For a non-toxic option, make a paste of baking soda and vinegar. The combination of the two ingredients provides extra cleaning power that can tackle difficult hard water stains:

  1. Add 1 part white vinegar to 3 parts baking soda until it forms a spreadable paste.
  2. Use a soft cloth or sponge to work the paste into stained areas, applying gentle circular scrubbing motions.
  3. Let it sit for 5 minutes.
  4. Rinse and dry thoroughly with soft cotton cloths.

Preventing Hard Water Stains on Quartz

Prevention is key to keeping quartz free of hard water spots. Here are some tips:

  • Wipe up spills as soon as they happen, don’t let water air dry.
  • Use a squeegee on the countertop after washing dishes.
  • Invest in a water softening system if you have exceptionally hard water.
  • Avoid using harsh cleaners like bleach that can damage the finish.
  • Reseal quartz yearly with a specialty stone sealer made for quartz.
  • Use a mild pH-neutral quartz cleaner for daily maintenance cleaning.

Frequently Asked Questions

Can I use CLR to remove hard water stains from quartz?

CLR (Calcium, Lime, and Rust Remover) is formulated to dissolve mineral deposits, so it can be used to treat hard water stains on quartz counters. Spot test first. Apply sparingly with a non-abrasive sponge and rinse thoroughly. Don’t let it sit too long, as prolonged exposure could etch the surface.

What about using Bar Keepers Friend to clean quartz?

Bar Keepers Friend is an abrasive powder cleaner that can be used to remove some hard water stains from quartz. However, don’t use it excessively as the abrasives may dull the surface over time. Make a paste, gently rub into stained areas, and rinse well.

Can I use lemon juice instead of vinegar?

Yes, lemon juice contains citric acid that can help break down mineral deposits like vinegar. The juice won’t be as potent, so you may need to repeat the process a few times. Mix equal parts lemon juice and water and follow the same steps. Rinse thoroughly.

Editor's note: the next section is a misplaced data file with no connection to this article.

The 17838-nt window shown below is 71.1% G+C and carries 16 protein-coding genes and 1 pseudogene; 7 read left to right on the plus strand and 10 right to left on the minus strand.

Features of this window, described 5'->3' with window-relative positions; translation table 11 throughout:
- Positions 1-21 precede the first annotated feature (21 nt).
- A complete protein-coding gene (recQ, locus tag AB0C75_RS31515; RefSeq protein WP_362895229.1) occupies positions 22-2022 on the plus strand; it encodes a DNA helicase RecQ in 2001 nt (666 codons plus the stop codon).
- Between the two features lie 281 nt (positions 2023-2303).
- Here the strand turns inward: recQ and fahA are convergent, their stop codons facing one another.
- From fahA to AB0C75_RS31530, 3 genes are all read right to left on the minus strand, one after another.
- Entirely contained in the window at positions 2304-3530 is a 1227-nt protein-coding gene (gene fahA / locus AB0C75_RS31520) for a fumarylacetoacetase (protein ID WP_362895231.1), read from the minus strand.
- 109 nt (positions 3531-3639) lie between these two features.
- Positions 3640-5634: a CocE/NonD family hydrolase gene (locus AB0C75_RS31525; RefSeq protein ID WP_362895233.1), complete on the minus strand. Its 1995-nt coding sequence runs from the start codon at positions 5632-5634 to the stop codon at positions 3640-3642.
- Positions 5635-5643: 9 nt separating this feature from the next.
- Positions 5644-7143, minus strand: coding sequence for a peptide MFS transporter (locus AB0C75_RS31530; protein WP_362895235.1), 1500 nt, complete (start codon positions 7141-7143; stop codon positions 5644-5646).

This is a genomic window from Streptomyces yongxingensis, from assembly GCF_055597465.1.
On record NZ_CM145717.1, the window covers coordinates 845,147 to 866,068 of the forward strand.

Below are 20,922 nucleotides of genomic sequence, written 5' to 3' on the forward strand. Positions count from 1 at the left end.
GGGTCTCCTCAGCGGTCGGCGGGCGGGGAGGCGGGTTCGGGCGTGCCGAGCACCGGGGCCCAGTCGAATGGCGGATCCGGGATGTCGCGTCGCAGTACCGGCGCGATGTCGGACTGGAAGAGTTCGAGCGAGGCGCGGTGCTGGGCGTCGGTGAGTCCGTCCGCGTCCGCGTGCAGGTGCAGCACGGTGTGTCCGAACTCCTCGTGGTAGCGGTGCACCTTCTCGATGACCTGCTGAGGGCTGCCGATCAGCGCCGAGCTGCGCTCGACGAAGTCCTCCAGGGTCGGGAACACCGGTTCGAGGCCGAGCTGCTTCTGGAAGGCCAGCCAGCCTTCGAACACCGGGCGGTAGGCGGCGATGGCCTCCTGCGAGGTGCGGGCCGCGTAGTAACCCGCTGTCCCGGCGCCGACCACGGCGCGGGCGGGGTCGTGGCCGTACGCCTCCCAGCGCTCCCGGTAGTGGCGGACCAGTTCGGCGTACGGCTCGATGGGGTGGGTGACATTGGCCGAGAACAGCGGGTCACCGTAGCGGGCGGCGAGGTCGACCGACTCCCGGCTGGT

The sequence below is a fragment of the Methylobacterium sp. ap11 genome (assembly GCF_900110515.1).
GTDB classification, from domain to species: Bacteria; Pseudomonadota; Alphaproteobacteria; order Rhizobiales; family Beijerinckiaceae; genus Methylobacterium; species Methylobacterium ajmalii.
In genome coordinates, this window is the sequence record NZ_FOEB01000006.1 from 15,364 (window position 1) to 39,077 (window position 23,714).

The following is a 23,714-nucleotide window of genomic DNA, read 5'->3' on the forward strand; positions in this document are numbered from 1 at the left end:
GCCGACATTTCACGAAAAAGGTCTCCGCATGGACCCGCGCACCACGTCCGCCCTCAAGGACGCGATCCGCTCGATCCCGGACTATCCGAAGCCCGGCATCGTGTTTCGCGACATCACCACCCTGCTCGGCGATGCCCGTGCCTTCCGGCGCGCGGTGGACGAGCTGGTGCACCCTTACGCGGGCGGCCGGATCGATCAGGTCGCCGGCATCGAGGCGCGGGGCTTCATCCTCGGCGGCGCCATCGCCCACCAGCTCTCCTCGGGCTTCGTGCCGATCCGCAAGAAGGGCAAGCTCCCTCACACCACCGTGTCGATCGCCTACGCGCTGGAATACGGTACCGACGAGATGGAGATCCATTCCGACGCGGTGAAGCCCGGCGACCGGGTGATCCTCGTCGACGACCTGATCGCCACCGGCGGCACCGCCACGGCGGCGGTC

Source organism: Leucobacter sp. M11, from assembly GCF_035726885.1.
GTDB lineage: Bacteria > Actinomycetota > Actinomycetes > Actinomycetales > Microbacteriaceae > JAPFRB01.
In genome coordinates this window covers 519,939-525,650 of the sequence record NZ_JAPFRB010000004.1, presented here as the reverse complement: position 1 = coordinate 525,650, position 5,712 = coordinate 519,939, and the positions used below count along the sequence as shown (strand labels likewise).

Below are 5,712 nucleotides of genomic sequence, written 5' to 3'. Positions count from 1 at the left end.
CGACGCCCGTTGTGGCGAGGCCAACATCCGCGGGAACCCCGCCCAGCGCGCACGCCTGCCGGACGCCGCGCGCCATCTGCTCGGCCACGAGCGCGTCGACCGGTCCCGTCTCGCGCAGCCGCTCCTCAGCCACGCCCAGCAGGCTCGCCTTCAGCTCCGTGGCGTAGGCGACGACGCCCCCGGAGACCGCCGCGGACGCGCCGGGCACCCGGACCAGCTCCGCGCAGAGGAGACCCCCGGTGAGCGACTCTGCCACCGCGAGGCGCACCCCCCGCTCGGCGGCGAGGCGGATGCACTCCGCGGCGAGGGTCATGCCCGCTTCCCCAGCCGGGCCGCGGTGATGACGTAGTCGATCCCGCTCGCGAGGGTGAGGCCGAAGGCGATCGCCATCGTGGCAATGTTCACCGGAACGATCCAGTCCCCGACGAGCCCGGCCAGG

How can I avoid water spots when sealing quartz?

When applying a quartz sealer, buff off any excess sealer with a dry microfiber cloth right away to prevent moisture from getting trapped underneath and leaving a haze. Wipe in a circular motion. Avoid over-application of the sealer. Read the product instructions carefully.

Is there a homemade quartz polish I can make?

There are a few DIY quartz polishing options, but they are less effective than commercial products made specifically for quartz. For light cleaning, mix a paste of baking soda, hydrogen peroxide, and lemon essential oil. Rub gently and rinse. Or try a mix of olive oil and lemon juice.


Hard water stains can be tricky to remove from quartz, but with a little time and effort, your counters can look as good as new again. Daily maintenance cleaning and prompt attention when spills occur is key to keeping quartz stain-free. When stains develop, try natural cleaning solutions first before moving to commercial cleaners made for quartz and other stone surfaces. With the right techniques, you can keep your quartz counters spotless and shining.